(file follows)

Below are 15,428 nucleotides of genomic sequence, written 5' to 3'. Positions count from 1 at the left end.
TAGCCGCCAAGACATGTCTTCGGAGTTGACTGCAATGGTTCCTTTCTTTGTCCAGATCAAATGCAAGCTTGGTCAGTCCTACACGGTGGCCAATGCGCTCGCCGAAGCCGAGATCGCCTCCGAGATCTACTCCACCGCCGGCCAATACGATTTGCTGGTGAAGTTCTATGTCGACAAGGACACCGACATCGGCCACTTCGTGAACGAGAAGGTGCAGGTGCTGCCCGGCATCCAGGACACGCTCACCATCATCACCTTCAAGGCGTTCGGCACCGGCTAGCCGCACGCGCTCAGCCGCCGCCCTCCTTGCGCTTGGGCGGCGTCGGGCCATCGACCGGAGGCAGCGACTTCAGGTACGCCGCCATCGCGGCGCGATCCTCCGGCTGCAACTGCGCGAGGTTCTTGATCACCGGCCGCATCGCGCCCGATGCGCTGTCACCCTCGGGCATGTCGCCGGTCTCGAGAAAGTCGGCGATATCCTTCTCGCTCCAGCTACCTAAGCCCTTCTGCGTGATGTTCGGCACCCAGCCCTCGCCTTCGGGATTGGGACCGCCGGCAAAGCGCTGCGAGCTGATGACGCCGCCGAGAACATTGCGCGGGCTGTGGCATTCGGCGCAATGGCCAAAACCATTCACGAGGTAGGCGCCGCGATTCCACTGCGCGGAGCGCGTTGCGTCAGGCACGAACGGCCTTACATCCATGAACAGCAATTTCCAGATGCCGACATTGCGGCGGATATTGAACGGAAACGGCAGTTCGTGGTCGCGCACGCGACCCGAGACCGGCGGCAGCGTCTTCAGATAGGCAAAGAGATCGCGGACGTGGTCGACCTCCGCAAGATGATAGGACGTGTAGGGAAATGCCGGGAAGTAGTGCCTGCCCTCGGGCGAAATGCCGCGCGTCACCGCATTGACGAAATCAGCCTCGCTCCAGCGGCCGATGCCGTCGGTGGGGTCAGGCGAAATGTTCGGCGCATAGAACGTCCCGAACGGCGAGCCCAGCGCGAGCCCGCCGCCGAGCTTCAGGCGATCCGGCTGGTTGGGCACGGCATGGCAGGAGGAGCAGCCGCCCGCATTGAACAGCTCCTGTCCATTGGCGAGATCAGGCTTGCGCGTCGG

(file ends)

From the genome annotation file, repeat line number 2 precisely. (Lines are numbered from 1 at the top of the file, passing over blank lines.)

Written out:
TAGCCGCCAAGACATGTCTTCGGAGTTGACTGCAATGGTTCCTTTCTTTGTCCAGATCAAATGCAAGCTTGGTCAGTCCTACACGGTGGCCAATGCGCTCGCCGAAGCCGAGATCGCCTCCGAGATCTACTCCACCGCCGGCCAATACGATTTGCTGGTGAAGTTCTATGTCGACAAGGACACCGACATCGGCCACTTCGTGAACGAGAAGGTGCAGGTGCTGCCCGGCATCCAGGACACGCTCACCATCATCACCTTCAAGGCGTTCGGCACCGGCTAGCCGCACGCGCTCAGCCGCCGCCCTCCTTGCGCTTGGGCGGCGTCGGGCCATCGACCGGAGGCAGCGACTTCAGGTACGCCGCCATCGCGGCGCGATCCTCCGGCTGCAACTGCGCGAGGTTCTTGATCACCGGCCGCATCGCGCCCGATGCGCTGTCACCCTCGGGCATGTCGCCGGTCTCGAGAAAGTCGGCGATATCCTTCTCGCTCCAGCTACCTAAGCCCTTCTGCGTGATGTTCGGCACCCAGCCCTCGCCTTCGGGATTGGGACCGCCGGCAAAGCGCTGCGAGCTGATGACGCCGCCGAGAACATTGCGCGGGCTGTGGCATTCGGCGCAATGGCCAAAACCATTCACGAGGTAGGCGCCGCGATTCCACTGCGCGGAGCGCGTTGCGTCAGGCACGAACGGCCTTACATCCATGAACAGCAATTTCCAGATGCCGACATTGCGGCGGATATTGAACGGAAACGGCAGTTCGTGGTCGCGCACGCGACCCGAGACCGGCGGCAGCGTCTTCAGATAGGCAAAGAGATCGCGGACGTGGTCGACCTCCGCAAGATGATAGGACGTGTAGGGAAATGCCGGGAAGTAGTGCCTGCCCTCGGGCGAAATGCCGCGCGTCACCGCATTGACGAAATCAGCCTCGCTCCAGCGGCCGATGCCGTCGGTGGGGTCAGGCGAAATGTTCGGCGCATAGAACGTCCCGAACGGCGAGCCCAGCGCGAGCCCGCCGCCGAGCTTCAGGCGATCCGGCTGGTTGGGCACGGCATGGCAGGAGGAGCAGCCGCCCGCATTGAACAGCTCCTGTCCATTGGCGAGATCAGGCTTGCGCGTCGG